• Resolution or Decision: Finally, WHO member states could choose to approve an agreement as a “resolution” or “decision”, which would essentially be a statement of support for certain principles without specific legal or other obligations for member states and would therefore be seen as the weakest and least ambitious form of agreement.

What has been the U.S. engagement with and positions on the agreement so far?

The Biden Administration has been actively participating in the negotiations since the INB was formed in 2021. Co-led by the State Department and the Department of Health and Human Services, the U.S. representatives’ stated goals are to “ensure any agreement will leave all countries better prepared for pandemics, allow data and laboratory samples to be shared more quickly and transparently, and support more equitable global access to drugs, vaccines, and tests during health emergencies.” Earlier this year the U.S. supported completing negotiations and holding a vote on the agreement at this year’s WHA meeting but joined other member states in voting to extend the negotiations until next year given the lack of consensus on several issues in the text. However, Biden Administration officials have stated they are optimistic about reaching consensus eventually, and that the “contours of the agreement are in place”.

With closed-door negotiations still ongoing, information about U.S. positions on different components of the agreement is limited and may be subject to change. Statements from officials indicate U.S. support for the overall principles in the draft agreement, such as the aspirational goals for building pandemic preparedness capacities and calls for international cooperation. U.S. officials also have come out in favor of a some kind of PABS system where countries would commit to share pathogen samples and information, and manufacturers of vaccines, drugs and other pandemic-related products would “set aside a dedicated percentage of production for equitable distribution during pandemics.” In contrast, U.S. representatives have made critical comments about the idea of requiring intellectual property rights on pandemic-related products to be waived on a temporary basis during a pandemic, saying “eliminating intellectual property protections will not effectively improve equitable access during pandemic emergencies, and will in fact harm the systems that have served us well in the past”. While U.S. officials have voiced support for voluntary technology transfer goals in the agreement, they have been critical of including language that requires mandatory technology transfer. At recent INB meetings, U.S. officials have voiced opposition to the common but differentiated responsibilities (CBDR) concept and argued against creating a new pooled funding mechanism for pandemic preparedness and response through the agreement.

What objections are being raised in the U.S. about the agreement, and is there evidence supporting these objections?

Some U.S. policymakers and observers have raised objections to the agreement in part or in full. Below are some of the commonly expressed objections, and available evidence regarding the objections:

  • Concerns about U.S. sovereignty and/or ceding authority to WHO. Some Republican members of Congress have expressed concerns that an agreement would threaten U.S. sovereignty and could cede power to WHO. However, regardless of which type of instrument is ultimately adopted, an agreement would not change WHO’s power or member state sovereignty. WHO itself is not to be a party to an agreement, but rather its role is to provide a forum for the negotiations held by member states themselves. The current draft (Article 24) makes this point explicitly, saying the agreement “should not be interpreted” as providing WHO with any authority over domestic laws or policy. There is no mechanism included or possible for punishing member states for not meeting the goals of the agreement. Biden administration representatives involved in the negotiations have similarly stated that an agreement would not provide WHO with “…any authority to direct U.S. health policy or national health emergency response actions.” In addition, governments can choose not to be a party, opt out, or register reservations for any agreement. The U.S. government has regularly submitted reservations to other international agreements regarding federalism and its obligations, including to the WHO-based IHR revision approved in 2005.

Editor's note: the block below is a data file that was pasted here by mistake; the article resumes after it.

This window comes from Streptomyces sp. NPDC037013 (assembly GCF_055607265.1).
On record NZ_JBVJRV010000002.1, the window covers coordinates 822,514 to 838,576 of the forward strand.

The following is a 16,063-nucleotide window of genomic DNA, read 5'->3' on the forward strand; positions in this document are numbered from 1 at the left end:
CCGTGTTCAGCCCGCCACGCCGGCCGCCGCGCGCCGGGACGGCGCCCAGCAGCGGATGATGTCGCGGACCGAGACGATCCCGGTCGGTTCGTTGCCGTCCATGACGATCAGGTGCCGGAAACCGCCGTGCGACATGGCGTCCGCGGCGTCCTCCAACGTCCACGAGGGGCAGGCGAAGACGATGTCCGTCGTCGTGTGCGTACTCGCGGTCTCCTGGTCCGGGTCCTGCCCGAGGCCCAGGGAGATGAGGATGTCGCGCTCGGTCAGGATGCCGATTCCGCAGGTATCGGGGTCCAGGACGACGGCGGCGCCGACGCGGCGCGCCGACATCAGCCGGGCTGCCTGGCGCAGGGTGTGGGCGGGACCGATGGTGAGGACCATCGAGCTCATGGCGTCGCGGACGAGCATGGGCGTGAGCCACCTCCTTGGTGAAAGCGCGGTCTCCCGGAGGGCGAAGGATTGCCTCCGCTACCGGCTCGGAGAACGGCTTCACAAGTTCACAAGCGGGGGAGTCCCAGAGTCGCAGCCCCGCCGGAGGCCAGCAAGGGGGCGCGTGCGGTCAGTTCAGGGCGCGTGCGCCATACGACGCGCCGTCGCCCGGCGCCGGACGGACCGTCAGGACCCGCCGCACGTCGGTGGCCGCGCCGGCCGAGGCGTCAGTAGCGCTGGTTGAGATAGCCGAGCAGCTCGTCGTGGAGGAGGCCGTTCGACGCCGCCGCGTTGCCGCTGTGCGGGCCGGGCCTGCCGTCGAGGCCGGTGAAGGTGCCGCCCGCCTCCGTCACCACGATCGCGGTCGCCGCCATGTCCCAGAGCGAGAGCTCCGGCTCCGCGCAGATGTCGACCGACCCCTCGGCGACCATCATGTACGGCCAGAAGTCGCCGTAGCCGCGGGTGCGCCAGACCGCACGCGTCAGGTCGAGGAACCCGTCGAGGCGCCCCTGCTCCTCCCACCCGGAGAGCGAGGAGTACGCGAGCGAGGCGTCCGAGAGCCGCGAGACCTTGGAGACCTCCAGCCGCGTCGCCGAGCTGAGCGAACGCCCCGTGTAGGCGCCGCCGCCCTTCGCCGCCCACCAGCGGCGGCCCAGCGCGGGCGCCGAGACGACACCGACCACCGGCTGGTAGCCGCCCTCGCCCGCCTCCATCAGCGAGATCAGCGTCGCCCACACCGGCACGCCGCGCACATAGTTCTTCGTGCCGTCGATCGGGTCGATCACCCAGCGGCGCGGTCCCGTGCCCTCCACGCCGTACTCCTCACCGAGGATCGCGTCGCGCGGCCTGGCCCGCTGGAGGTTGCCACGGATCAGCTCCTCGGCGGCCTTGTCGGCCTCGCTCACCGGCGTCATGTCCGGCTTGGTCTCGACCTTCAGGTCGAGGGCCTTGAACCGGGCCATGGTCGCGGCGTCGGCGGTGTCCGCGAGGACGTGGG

• Concerns about financial burden on U.S. taxpayers and/or U.S. companies. Some Republican lawmakers have expressed concerns than an agreement would require U.S. contributions, placing a financial burden on U.S. taxpayers. In addition, some lawmakers and pharmaceutical industry groups have raised concerns that an agreement would require contributions from U.S. pharmaceutical companies involved in producing pandemic-related products (such as tests, treatments, and vaccines), placing an undue financial burden on those companies. At this time, there is no language in the draft agreement text requiring contributions from member states such as the U.S. However, the text does propose (Article 20) a “Coordinating Financial Mechanism” to support global pandemic preparedness efforts, which would include a “pooled fund” drawing from several sources including voluntary contributions from governments. It also includes language (Article 12) creating a system for pathogen access and benefit sharing (PABS), for which manufacturers of pandemic-related products such as pharmaceutical companies may be expected to pay annual contributions (amounts not specified) to support the PABS system and would be expected to provide WHO (or another mechanism for global sharing) a 10% share of their production of relevant diagnostics, therapeutics, or vaccines at no cost plus an additional share (10%) at reduced prices during pandemics. Current draft language (Article 12) also proposes that manufacturers can make further voluntary, non-monetary contributions “such as capacity-building activities, scientific and research collaborations, non-exclusive licensing agreements, arrangements for transfer of technology and know-how.”